Delving into the Archives: a festive July dinner featuring blueberries

summary: going through our photo archives; blueberries, blueberries, blueberries; on chicken; on ice cream; we do live well

You ought to have seen what I saw on my way
To the village, through Mortenson’s pasture to-day:
Blueberries as big as the end of your thumb,
Real sky-blue, and heavy, and ready to drum
In the cavernous pail of the first one to come!
– Robert Frost, Blueberries, 1915

These days, there are baskets of wild blueberries galore at the fruit market. We know they are probably good.

Wild blueberries at Blueberry Plains Provincial Park, Wasaga Beach Provincial Park (from Wikimedia Commons)

Apparently, we could also pick our own, if we were willing to battle with the suddenly dense parade of cars escaping to the countryside.

(Vaccinium angustifolium) Perennial. Zones 2-6.[…] The intense flavour of wild blueberries (or lowbush blueberries) is unmistakable and for most of us a rare and spontaneous treat. Larger, highbush blueberry varieties have virtually taken over the blueberry industry, but as we know, bigger doesn’t necessarily mean better. Wild blueberries are sweeter and have that powerful blueberry flavour that is just unmatched. The smaller fruit also make them superior when it comes to baking.
the Incredible Seed Company (Nova Scotia) | Low-Bush Wild Blueberry
Lowbush blueberries are what we loosely call “wild blueberries” and they are the plants that are cultivated commercially. They […] naturally grow in rocky, sandy barrens, and peat bogs and are very tolerant of extreme cold. […] Lowbush blueberry fruits are smaller in size than Highbush, but have more intense flavour, and they may have a higher anti-oxidant content than Highbush varieties. […] Lowbush blueberries bear fruit only on second year wood so need to be grown on a two-year crop rotation cycle. The first year they are allowed to produce vegetative growth. In the second summer, plants will produce a crop from the flower bud developed the previous fall. Then after harvest they are burned or mowed to the ground to start again. If allowed to keep growing, the plant will become dense with vegetation which will shade the following year’s flower and reduce bud development and berry production, so growers cut them back to the ground every second year.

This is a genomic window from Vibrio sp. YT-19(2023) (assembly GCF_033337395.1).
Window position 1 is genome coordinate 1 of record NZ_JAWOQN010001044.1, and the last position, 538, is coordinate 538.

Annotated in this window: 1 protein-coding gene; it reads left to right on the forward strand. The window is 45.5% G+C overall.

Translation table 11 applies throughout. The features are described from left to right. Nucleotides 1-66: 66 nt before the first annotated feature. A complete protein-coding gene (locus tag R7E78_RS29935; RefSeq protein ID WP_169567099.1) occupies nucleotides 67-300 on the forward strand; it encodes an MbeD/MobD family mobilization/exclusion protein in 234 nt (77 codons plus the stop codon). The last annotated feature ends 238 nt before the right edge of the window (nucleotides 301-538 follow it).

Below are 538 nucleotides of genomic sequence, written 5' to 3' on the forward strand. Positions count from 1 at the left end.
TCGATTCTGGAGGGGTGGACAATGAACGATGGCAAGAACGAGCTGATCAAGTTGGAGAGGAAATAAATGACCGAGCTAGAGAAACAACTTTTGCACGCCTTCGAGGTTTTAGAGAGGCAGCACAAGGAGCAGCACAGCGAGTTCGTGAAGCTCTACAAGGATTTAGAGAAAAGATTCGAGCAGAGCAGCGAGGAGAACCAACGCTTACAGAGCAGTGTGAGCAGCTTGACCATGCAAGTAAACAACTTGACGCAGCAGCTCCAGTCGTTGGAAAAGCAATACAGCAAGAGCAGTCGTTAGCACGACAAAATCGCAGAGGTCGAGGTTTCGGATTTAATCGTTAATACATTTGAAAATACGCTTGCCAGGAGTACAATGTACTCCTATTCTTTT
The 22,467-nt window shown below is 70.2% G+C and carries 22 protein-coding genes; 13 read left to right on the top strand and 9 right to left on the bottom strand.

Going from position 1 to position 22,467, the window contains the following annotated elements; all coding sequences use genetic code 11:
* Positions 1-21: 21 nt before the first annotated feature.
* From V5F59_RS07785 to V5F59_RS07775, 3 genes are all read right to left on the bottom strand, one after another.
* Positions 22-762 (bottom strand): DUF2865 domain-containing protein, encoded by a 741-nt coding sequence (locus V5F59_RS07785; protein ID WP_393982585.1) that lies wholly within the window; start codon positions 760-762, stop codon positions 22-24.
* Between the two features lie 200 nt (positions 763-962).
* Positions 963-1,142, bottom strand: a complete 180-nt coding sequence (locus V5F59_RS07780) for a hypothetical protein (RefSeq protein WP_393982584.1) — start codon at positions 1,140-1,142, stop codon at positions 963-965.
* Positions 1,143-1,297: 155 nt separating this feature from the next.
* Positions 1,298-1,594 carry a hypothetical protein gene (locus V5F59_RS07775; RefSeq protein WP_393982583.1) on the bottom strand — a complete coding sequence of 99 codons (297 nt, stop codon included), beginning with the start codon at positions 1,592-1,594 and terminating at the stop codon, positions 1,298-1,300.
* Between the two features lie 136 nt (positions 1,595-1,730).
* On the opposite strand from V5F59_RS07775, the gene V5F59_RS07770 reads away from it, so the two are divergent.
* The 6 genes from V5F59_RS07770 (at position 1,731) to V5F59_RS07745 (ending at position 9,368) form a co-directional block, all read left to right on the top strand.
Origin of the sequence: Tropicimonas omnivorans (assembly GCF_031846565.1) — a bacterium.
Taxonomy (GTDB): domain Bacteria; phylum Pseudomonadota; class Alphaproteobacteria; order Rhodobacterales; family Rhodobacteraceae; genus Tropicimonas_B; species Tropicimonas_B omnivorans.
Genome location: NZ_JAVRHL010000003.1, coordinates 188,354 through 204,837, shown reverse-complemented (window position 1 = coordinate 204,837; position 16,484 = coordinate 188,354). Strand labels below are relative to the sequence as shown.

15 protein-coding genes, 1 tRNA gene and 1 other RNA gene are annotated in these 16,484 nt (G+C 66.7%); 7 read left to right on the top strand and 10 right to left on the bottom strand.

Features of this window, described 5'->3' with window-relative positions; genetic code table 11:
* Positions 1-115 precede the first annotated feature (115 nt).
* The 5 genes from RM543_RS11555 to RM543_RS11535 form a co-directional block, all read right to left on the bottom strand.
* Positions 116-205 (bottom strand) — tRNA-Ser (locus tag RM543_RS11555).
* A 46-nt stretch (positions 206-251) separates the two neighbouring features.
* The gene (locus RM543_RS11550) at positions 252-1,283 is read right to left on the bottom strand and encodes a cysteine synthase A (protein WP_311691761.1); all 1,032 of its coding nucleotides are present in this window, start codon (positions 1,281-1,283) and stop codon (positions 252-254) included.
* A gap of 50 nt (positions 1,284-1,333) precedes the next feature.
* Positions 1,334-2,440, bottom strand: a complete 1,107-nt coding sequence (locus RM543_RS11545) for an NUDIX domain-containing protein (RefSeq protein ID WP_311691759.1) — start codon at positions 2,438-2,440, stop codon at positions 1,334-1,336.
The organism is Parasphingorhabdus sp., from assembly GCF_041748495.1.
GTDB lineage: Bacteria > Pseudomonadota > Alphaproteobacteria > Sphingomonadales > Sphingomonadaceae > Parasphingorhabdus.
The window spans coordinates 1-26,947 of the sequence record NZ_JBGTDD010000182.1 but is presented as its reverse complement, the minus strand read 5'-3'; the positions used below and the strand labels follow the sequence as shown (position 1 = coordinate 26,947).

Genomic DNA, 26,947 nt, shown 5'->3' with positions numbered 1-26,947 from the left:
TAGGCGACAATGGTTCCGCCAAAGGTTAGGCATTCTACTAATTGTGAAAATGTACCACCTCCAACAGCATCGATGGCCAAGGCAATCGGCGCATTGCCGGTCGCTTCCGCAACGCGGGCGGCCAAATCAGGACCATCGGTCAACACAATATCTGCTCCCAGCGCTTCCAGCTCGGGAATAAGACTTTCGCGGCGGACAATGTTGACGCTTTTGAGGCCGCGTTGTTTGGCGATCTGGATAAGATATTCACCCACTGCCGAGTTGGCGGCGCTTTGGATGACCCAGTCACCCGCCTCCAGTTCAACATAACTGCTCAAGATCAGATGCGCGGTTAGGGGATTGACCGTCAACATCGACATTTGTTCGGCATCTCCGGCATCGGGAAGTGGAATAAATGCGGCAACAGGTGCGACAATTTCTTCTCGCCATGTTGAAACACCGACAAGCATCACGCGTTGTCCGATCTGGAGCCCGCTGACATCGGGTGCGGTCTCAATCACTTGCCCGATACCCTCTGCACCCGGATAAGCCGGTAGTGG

– Liza Drozdov, Halton Region Master Gardeners | Berries In the Home Garden
A widely ranging natural resource, wild berries are found in different forms and species throughout Ontario. […] Wild berries should always be picked when they are ripe, as the highest levels of natural sugars are found in ripe berries. […] When harvesting ripe berries, remember that you should never remove more than half of what is growing in any given area. The “half harvest” is a good rule of thumb to allow foraging for others, as well as leaving some for wildlife in the area that rely on them.
Jeff Morrison, Northern Ontario Travel | Be Wild: summer’s sweetest treats

Ontario has two basic types [of blueberries]: lowbush and highbush. You can find lowbush blueberries in the wild parts of the province, but they’re also cultivated in small amounts. […] Fun fact: acid rain has stimulated the growth of natural stands of lowbush berries in some inland areas by reducing the pH level of the soil.
Blueberries are one of the easiest to forage berries in Ontario — and Northern Ontario has them in spades! […] [W]hen hunting for your perfect spot, look in high, sunny areas. Check barren areas, rocks and cliffs, trails and hills, and if you find some crunchy, dried out moss, there’s likely blueberries nearby.
– Agatha Podgorski, Ontario Culinary Tourism | Ontario’s Best Blueberry Picking Spots

However, we also know that the frozen “wild” blueberries available at our supermarket are even better because they haven’t been sitting, crushed into little baskets, in the back of our car, or in a delivery truck, and/or on a little table in the sun for hours and hours.

We used frozen “wild” blueberries recently to make blueberry topping for cheese cake.

But for last July’s festive dinner in the garden, we went crazy with blueberries! T made a savoury sauce with them to go on chicken. We WERE going to have sour red cherry sauce but there were no sour red cherries to be found anywhere last July. Or rather, there were no sour red cherries to be found in the few supermarket and grocery trips that we were allowing ourselves during whichever semi or full lockdown was in progress….

But necessity is indeed the mother of invention. We neeeeeeded sauce on our grilled chicken and we had an almost full package of wild blueberries in the freezer.

July 2020
July Festive Dinner featuring Blueberries
July Festive Dinner featuring Blueberries

We had first tried blueberry chicken in May. But instead serving it with oven-roasted potatoes, when he was grilling peppers and eggplant, T had also grilled a few slices of our bread. Wow! Both versionas are equally delicious!

May 2020
Blueberry Chicken on Grilled Bread

We served stir-fried rapini but the photos of that did not turn out well at all. Instead of looking stunningly delicious (as indeed they were), the plates took on the distinct look of dog’s breakfast. :lalala:

For dessert in July 2020 – because there has to be dessert at a festive dinner – we had T’s mango ice cream served on PC’s meringue nests and drowned in beautiful, sweet (but not too sweet) blueberry sauce.

Store-bought Meringue Nest
(image from 2017)
Mango Ice Cream and Wild Blueberries on a Meringue Nest
Mango Ice Cream and Wild Blueberries on a Meringue Nest

Just in case things weren’t decadent enough, we each had little digestifs of Rum.

Festive July Dessert with Rum

Edit: Okay, okay, I’ll show May 2020’s scary “dog’s breakfast” photos! The chicken looks good though….

Blueberry Chicken
Blueberry Chicken


This entry was posted in anniversaries, food & drink on by .

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